The best way to use a flux concentrated DC Hall is like this
Blue is ferrite or iron, black is the two Hall devices.
First, note there is no milling out of pockets with a Dremel for the sensor to sit inside. This way, there is a large consistent air-gap to lower the overall permeability of the ring, to prevent it saturating with small currents. You've not provided a picture of how your Hall sits in a groove, but I suspect it allows the two halves of the core to touch. This (1) allows most of the flux to bypass the Hall and (2) with no airgap the cores saturate at low currents.
Second, there are two Hall devices, one facing up, one facing down. The electronics adds the two signals together. This tends to reject any fields in the sensed gap caused by linear external fields, while doubling the sensitivity to fields round the core caused by the current. Alternatively, you can have the two Halls facing up, and take their difference, which might be easier to do in a bridge configuration.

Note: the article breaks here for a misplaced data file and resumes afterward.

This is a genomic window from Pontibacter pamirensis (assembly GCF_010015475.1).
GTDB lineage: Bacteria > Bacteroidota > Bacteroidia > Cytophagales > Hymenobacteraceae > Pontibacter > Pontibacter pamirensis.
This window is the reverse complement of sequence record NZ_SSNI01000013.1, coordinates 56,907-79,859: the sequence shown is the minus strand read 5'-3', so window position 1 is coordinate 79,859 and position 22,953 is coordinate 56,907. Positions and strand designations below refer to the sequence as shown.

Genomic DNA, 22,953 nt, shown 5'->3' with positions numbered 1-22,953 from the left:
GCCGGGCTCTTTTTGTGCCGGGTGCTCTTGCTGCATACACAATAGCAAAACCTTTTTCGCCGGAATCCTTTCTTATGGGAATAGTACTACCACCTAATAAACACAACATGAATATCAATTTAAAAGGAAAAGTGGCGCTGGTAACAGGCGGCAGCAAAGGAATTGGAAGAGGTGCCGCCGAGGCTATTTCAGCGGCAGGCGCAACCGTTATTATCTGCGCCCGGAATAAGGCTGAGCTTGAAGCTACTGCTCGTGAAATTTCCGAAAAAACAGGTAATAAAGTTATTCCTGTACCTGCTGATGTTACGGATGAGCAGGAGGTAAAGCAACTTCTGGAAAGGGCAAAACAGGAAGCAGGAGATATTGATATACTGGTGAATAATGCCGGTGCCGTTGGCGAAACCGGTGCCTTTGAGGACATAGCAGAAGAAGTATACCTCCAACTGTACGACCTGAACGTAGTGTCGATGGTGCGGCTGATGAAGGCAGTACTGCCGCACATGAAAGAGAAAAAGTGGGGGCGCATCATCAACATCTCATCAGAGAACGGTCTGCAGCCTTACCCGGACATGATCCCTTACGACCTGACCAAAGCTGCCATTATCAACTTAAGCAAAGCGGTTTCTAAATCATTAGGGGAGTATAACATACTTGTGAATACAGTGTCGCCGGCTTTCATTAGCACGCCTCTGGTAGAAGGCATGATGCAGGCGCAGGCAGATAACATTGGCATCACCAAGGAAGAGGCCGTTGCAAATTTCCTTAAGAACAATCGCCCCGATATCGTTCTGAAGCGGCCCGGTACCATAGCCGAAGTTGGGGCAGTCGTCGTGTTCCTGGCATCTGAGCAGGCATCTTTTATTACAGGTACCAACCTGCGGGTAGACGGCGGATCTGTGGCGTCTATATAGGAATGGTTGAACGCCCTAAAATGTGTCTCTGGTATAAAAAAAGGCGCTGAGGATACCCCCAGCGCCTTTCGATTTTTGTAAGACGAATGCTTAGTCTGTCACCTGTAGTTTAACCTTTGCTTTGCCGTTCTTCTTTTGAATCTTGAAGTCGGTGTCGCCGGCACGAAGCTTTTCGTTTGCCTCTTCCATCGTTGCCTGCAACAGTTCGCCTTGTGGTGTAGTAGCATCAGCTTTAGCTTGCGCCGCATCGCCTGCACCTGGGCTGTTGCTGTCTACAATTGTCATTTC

The gain of this configuration is linearly sensitive to the length of the airgap, for high permeability magnetic material and small airgap. Take some precautions to make the gap consistent, for instance with a non-magnetic spacer like aluminium, if you dismantle the device between calibration and measurement.